this is a complete contrast in so many ways to the, that that film we've just been talking about. And the first thing to say is the, the contrast extends to the time that it took to make it because, you know, months on the other one, this one took just five days to make. And the quality of it, to me is absolutely astonishing. And of course, you know, it's made in an Unreal Engine. It's made by a guy that's got lots and lots of chops using Unreal Engine, we've reviewed some of his work before, in fact, you'll remember Baby Outlaw was also by Cory Williams. And also, do you remember the Teflon Sega and Blue series that we looked at? Looked at some months, if not a couple of years ago now as well. He's made also a how he made it on the video as well, you can see him recording it and he did it in a single take. It's absolutely a stunning. Well, it just blew me away. When I watched this, it was, you know, in terms of the way that he produced produced it, and how it how it took only five days, he put as he was making it a couple of screencaps on LinkedIn, and was immediately kind of contacted by a couple of folks one being Mark Otim who is as a sound designer, and another chaps called Angel Roche Jr. who has produced the original score for it. And they they literally collaborated over a period of five days and produce this. I think the editing is stunning. It's the voice acting that really captured my attention with it, if I'm honest, it was just just just amazing. I thought that I thought the different components of the animation are really well captured the you know, the the movement of it, that it was the steely eye in the in the in the character that I thought was, was it. Well, I mean, that just draws you in. But the other thing that drew me in a little bit was the saliva in the mouth of the character, as well as that kind of magical essence and the scenery, and that gratuitous little bug that he kind of made reference to, which seems to be a trick that Unreal Engine folks like to do. But all of it together to me just sort of summed up the the kind of the horror, and the abomination of the scene. And the abomination is, is a word that he actually uses. And to me therefore these two films that I picked this this week, really, you know, they go from the ridiculous to the sublime. And I actually I quite liked the contrast between the two and the fact that there is this, this this total contrast, but I just couldn't pass up the opportunity to share it with you because it was another one that was released only a couple of weeks ago. What did you think that was?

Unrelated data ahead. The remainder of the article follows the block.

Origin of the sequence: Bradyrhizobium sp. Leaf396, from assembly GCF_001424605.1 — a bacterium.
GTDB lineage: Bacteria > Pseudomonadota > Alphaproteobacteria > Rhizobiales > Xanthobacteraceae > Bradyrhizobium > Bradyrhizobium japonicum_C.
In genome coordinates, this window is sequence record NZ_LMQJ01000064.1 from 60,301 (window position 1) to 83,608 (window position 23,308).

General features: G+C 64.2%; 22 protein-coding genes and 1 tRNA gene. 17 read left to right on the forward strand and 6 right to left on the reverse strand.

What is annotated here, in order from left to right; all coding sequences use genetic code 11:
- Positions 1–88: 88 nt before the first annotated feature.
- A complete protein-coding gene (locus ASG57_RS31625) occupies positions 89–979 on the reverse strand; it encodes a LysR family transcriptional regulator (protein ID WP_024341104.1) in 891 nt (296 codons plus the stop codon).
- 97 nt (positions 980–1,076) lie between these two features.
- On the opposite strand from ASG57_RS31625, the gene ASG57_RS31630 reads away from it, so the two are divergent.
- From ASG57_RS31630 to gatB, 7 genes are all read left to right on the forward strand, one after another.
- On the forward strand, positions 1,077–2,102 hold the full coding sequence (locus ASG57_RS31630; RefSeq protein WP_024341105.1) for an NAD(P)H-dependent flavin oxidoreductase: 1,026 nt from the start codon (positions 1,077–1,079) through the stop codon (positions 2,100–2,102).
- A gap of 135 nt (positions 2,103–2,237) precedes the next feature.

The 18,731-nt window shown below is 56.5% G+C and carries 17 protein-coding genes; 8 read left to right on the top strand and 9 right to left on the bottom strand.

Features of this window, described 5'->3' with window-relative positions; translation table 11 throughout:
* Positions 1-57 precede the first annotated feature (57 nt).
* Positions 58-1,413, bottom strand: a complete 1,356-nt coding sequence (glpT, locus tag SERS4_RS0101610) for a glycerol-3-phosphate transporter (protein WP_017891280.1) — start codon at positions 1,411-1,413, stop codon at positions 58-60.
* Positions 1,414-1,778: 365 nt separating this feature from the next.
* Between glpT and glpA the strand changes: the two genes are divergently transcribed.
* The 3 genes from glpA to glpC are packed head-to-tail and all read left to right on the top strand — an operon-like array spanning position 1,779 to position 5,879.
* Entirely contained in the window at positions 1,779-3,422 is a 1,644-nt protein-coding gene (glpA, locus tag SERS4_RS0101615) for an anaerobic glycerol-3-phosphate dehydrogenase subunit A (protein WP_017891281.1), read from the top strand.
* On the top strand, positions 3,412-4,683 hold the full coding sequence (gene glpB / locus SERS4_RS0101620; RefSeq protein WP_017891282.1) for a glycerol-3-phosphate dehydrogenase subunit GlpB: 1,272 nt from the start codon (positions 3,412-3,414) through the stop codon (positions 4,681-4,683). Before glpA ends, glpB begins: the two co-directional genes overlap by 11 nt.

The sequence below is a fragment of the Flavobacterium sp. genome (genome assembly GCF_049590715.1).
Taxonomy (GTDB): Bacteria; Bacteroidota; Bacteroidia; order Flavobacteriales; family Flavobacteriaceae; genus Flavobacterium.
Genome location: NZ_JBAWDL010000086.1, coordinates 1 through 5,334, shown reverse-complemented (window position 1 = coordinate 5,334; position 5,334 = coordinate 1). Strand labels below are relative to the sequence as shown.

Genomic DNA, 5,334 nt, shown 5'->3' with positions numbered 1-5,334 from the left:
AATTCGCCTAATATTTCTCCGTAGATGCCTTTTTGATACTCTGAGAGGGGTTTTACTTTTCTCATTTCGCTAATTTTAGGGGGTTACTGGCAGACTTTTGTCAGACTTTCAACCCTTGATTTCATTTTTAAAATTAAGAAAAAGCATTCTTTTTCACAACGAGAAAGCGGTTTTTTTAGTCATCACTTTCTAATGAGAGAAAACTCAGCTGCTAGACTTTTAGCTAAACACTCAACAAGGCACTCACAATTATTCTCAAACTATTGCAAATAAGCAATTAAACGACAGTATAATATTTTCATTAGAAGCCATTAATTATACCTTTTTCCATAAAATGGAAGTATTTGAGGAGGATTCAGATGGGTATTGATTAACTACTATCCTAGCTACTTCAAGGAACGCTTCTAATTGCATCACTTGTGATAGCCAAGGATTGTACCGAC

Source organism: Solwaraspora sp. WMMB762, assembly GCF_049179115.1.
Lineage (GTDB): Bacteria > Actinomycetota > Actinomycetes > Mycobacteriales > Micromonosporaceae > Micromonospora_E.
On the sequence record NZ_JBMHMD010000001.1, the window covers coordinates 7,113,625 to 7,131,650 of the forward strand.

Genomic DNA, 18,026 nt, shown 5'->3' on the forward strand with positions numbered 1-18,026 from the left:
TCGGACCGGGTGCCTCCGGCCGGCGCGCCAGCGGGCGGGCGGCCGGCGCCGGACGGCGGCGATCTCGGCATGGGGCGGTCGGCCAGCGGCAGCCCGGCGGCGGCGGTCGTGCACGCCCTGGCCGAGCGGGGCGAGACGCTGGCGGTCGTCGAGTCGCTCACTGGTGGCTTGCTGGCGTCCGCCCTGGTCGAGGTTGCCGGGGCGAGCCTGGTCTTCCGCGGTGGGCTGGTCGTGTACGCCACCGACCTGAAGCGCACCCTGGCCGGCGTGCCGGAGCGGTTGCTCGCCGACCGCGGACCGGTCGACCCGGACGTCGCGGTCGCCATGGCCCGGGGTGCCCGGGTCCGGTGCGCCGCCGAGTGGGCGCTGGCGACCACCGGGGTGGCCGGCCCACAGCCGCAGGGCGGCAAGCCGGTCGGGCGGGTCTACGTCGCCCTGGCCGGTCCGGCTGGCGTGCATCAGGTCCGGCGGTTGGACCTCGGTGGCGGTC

Ricky Grove 28:35
Well, thank you. Thank you for sharing it. I'm glad I watched it. I think it really goes from the ridiculous to the supine, meaning that I was sound asleep during most of it. Oh, I think it shows the the problem that I've seen over and over and over again by people who have really high quality technical skills, but have no idea how to write. High production values, low writing values. We've seen this many many, many times in the our picks. And I you know, this is again, this is my take. I don't want to I'm not trying to ruin your experience Tracy because I know you really liked the film and I appreciated the high production values. The lip sync is fantastic in it the look of the characters, the whole feel of the thing is done. But in terms of the writing, it shows that it was made in five days, because there's so many questions that are left unanswered. Who is this character talking to? If he's confessing? Why would someone who has such a high ego to try that out I'll chemical formula be willing to say that he or she was wrong? So often characters don't speak to the point of what the the author's trying to say they talk around it. So rather than this character saying I'd made this terrible mistake, I fell. When have you thought of a major dramatic character saying that I made, I was wrong. I made this mistake. It's a cautionary tale, though. What they do as they justify their actions. They come up with excuses. And they say, I did this. And it was somebody else's fault. It was the universe's fault, it was God's fault. It was a demons fault. It was the alchemise fall. So speaking, he spoke too much on the point, which shows me that the writer doesn't really understand how to write character. Now, if you don't think of those things, I think it's perfectly possible. But I can't help but not think of those things. And so what it does is it takes me completely out of the realism of it doesn't make any sense whatsoever. And what I do is I admire the filmmaking itself, which I very, very much admire. But I think the the creators of this if he wants to become a better filmmaker, and a deeper filmmaker is going to have to think about his writing. Because the writing was just not very good at all. But I really am glad I watched it. And I love that. You're right, the contrast between the two pieces is really excellent. And it show also shows that Unreal, really is the tool of choice. If you want to make high quality machinima it's just gorgeous. But that was my take on it. Really

Tracy Harwood 31:46
great. Points. Thank you, Ricky. Really good. Really interesting.

Phil Rice 31:50